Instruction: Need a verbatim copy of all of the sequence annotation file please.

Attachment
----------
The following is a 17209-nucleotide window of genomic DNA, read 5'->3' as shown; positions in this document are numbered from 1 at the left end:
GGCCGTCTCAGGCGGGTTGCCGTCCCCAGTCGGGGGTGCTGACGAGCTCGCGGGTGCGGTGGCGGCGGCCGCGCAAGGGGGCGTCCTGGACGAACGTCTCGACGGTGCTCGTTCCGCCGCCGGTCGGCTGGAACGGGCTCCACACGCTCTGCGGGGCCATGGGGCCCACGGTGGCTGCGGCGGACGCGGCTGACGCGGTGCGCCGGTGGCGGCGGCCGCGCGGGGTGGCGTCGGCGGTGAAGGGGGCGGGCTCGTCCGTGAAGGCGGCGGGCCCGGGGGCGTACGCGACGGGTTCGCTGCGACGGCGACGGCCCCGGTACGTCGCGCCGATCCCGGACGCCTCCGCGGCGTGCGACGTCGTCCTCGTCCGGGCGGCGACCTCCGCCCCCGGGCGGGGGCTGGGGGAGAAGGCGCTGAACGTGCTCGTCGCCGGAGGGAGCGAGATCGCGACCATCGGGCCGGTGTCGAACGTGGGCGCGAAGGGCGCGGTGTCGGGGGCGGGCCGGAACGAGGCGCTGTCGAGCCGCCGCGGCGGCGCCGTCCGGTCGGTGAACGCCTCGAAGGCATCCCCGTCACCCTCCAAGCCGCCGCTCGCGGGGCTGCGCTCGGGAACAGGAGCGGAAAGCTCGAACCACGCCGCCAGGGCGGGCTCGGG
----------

The following is a 17209-nucleotide window of genomic DNA, read 5'->3' as shown; positions in this document are numbered from 1 at the left end:
GGCCGTCTCAGGCGGGTTGCCGTCCCCAGTCGGGGGTGCTGACGAGCTCGCGGGTGCGGTGGCGGCGGCCGCGCAAGGGGGCGTCCTGGACGAACGTCTCGACGGTGCTCGTTCCGCCGCCGGTCGGCTGGAACGGGCTCCACACGCTCTGCGGGGCCATGGGGCCCACGGTGGCTGCGGCGGACGCGGCTGACGCGGTGCGCCGGTGGCGGCGGCCGCGCGGGGTGGCGTCGGCGGTGAAGGGGGCGGGCTCGTCCGTGAAGGCGGCGGGCCCGGGGGCGTACGCGACGGGTTCGCTGCGACGGCGACGGCCCCGGTACGTCGCGCCGATCCCGGACGCCTCCGCGGCGTGCGACGTCGTCCTCGTCCGGGCGGCGACCTCCGCCCCCGGGCGGGGGCTGGGGGAGAAGGCGCTGAACGTGCTCGTCGCCGGAGGGAGCGAGATCGCGACCATCGGGCCGGTGTCGAACGTGGGCGCGAAGGGCGCGGTGTCGGGGGCGGGCCGGAACGAGGCGCTGTCGAGCCGCCGCGGCGGCGCCGTCCGGTCGGTGAACGCCTCGAAGGCATCCCCGTCACCCTCCAAGCCGCCGCTCGCGGGGCTGCGCTCGGGAACAGGAGCGGAAAGCTCGAACCACGCCGCCAGGGCGGGCTCGGG